A primary challenge for a new generation of reservoir simulators is the accurate description of multiphase flow in highly heterogeneous media and very complex geometries. However, many initiatives in this direction have encountered difficulties in that current solver technology is still insufficient to account for the increasing complexity of coupled linear systems arising in fully implicit formulations. In this respect, a few works have made particular progress in partially exploiting the physics of the problem in the form of two-stage preconditioners.
Two-stage preconditioners are based on the idea that coupled system solutions are mainly determined by the solution of their elliptic components (i.e., pressure). Thus, the procedure consists of extracting and accurately solving pressure subsystems. Residuals associated with this solution are corrected with an additional preconditioning step that recovers part of the global information contained in the original system.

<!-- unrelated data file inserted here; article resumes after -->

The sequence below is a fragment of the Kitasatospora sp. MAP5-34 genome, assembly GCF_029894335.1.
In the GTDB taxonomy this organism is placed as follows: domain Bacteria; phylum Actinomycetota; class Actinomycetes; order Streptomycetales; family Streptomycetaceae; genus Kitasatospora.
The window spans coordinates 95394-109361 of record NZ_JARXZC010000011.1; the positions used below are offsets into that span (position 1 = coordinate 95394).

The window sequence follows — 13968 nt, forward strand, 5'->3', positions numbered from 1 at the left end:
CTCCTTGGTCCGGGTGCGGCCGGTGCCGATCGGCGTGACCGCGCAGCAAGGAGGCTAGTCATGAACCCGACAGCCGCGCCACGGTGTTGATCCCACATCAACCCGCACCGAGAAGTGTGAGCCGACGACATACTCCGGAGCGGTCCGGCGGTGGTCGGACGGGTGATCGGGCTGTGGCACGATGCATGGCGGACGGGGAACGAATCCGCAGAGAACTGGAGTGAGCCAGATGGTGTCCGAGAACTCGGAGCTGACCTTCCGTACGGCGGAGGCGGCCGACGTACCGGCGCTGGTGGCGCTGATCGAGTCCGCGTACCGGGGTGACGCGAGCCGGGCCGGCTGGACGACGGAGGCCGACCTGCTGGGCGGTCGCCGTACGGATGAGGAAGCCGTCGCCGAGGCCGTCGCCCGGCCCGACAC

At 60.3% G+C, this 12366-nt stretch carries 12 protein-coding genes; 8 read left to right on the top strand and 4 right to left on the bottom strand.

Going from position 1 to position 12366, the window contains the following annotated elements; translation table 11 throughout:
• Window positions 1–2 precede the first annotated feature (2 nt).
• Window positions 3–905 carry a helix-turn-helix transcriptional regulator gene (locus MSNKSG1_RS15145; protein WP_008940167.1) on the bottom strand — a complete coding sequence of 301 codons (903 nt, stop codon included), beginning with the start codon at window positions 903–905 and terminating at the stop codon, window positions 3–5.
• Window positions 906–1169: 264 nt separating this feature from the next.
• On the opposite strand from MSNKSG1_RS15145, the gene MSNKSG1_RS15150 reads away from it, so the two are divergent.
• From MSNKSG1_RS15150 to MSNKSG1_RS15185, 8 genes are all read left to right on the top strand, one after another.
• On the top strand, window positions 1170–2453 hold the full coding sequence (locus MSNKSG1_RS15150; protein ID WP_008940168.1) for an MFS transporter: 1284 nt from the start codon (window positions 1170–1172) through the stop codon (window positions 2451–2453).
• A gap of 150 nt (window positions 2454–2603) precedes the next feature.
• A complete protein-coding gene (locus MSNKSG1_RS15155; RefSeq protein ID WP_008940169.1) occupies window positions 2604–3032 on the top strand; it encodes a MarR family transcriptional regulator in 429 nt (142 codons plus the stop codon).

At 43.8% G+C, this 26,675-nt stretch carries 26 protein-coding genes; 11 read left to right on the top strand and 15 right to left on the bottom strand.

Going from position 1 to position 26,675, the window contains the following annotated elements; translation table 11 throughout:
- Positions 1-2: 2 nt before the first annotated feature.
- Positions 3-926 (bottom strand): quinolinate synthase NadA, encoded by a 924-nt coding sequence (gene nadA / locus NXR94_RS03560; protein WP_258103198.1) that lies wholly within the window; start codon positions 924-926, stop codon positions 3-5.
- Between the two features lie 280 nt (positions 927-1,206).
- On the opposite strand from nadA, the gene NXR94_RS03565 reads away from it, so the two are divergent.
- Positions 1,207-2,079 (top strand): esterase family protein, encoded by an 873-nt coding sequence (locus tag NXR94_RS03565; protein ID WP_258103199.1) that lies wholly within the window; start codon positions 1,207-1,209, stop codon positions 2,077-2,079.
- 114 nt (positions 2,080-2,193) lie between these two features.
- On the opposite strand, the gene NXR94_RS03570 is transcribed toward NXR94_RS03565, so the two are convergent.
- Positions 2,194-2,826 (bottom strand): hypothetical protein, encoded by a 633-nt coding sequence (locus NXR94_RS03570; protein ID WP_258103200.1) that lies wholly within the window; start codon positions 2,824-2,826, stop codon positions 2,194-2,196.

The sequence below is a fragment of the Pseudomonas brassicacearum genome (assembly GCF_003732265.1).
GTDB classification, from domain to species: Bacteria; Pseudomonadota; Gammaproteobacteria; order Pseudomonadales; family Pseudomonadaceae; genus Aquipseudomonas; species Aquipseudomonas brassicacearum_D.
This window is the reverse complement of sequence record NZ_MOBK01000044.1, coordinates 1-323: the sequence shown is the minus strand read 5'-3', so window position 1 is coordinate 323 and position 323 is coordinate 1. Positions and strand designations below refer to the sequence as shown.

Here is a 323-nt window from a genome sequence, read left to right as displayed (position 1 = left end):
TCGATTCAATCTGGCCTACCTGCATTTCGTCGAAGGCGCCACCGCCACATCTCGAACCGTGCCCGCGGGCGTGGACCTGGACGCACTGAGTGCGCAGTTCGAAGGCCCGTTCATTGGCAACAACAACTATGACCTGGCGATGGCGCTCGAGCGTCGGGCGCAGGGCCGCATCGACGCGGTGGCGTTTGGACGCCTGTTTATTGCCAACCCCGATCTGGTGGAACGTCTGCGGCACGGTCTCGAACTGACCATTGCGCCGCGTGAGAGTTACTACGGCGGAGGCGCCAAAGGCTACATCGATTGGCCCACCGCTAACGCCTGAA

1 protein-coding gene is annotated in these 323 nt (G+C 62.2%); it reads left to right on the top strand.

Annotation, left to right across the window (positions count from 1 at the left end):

Optimized and highly complex hierarchical methods such as algebraic multigrid (AMG) offer an efficient alternative for solving linear systems that show a "discretely elliptic" nature. When applicable, the major advantage of AMG is its numerical scalability; that is, the numerical work required to solve a given type of matrix problem grows only linearly with the number of variables. Consequently, interest in incorporating AMG methods as basic linear solvers in industrial oil reservoir simulation codes has been steadily increasing for the solution of pressure blocks.
Generally, however, the preconditioner influences the properties of the pressure block to some extent by performing certain algebraic manipulations. Often, the modified pressure blocks are "less favorable" for an efficient treatment by AMG. In this work, we discuss strategies for solving the fully implicit systems that preserve (or generate) the desired ellipticity property required by AMG methods. Additionally, we introduce an iterative coupling scheme as an alternative to fully implicit formulations that is faster and also amenable for AMG implementations. Hence, we demonstrate that our AMG implementation can be applied to efficiently deal with the mixed elliptic-hyperbolic character of these problems. Numerical experiments reveal that the proposed methodology is promising for solving large-scale, complex reservoir problems.